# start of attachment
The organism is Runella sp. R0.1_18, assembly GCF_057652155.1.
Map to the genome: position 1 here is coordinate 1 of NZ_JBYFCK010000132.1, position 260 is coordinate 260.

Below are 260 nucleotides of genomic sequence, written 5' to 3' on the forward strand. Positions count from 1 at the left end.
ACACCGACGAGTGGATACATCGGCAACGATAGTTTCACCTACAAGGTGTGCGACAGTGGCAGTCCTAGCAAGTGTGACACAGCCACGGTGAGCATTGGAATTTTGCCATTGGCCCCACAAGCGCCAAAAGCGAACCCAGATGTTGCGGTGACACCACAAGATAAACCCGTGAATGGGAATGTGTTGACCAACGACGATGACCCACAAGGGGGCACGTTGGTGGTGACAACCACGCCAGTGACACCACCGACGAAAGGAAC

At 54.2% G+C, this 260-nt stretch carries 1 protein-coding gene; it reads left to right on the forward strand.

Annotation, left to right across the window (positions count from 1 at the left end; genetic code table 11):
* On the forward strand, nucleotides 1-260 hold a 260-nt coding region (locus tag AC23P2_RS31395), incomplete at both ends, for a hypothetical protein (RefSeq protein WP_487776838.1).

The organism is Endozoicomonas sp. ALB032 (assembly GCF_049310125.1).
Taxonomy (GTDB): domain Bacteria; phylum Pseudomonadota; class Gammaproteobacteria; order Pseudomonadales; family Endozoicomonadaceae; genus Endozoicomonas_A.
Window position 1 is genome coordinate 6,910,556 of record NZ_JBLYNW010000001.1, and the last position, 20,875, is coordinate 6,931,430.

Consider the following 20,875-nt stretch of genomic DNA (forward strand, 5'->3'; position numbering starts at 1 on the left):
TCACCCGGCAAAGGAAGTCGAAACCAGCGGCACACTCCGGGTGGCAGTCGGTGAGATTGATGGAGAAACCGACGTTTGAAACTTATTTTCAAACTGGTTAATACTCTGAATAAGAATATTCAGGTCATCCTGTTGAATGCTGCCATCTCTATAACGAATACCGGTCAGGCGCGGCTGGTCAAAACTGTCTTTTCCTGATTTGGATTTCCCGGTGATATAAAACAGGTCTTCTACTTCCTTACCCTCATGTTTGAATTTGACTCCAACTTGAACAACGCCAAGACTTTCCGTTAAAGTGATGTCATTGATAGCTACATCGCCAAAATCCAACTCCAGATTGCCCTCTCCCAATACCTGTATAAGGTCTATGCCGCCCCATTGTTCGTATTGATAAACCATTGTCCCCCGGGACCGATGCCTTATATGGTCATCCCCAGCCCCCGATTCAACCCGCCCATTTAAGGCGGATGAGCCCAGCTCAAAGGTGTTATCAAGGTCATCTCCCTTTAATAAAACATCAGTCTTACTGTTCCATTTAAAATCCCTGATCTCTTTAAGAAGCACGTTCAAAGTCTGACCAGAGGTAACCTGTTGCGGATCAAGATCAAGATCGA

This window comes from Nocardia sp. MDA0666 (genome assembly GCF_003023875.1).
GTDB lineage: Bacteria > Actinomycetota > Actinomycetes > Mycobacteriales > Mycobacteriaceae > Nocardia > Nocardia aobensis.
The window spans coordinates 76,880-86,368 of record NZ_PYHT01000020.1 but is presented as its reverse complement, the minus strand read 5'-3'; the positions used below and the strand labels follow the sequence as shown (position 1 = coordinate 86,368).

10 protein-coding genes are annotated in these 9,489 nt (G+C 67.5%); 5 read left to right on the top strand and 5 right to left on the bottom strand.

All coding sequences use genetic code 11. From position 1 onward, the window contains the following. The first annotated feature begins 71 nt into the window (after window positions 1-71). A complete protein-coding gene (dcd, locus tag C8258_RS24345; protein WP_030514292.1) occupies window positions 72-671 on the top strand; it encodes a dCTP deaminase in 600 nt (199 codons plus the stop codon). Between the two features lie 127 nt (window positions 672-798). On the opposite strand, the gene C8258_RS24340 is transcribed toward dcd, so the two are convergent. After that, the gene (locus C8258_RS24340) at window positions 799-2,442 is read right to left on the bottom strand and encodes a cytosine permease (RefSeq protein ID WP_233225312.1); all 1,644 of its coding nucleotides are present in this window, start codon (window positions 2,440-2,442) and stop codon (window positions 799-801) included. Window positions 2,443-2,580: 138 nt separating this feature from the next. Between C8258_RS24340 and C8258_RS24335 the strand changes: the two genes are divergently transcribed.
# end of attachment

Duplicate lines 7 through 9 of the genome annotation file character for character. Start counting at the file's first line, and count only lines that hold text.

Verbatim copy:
* On the forward strand, nucleotides 1-260 hold a 260-nt coding region (locus tag AC23P2_RS31395), incomplete at both ends, for a hypothetical protein (RefSeq protein WP_487776838.1).

The organism is Endozoicomonas sp. ALB032 (assembly GCF_049310125.1).
Taxonomy (GTDB): domain Bacteria; phylum Pseudomonadota; class Gammaproteobacteria; order Pseudomonadales; family Endozoicomonadaceae; genus Endozoicomonas_A.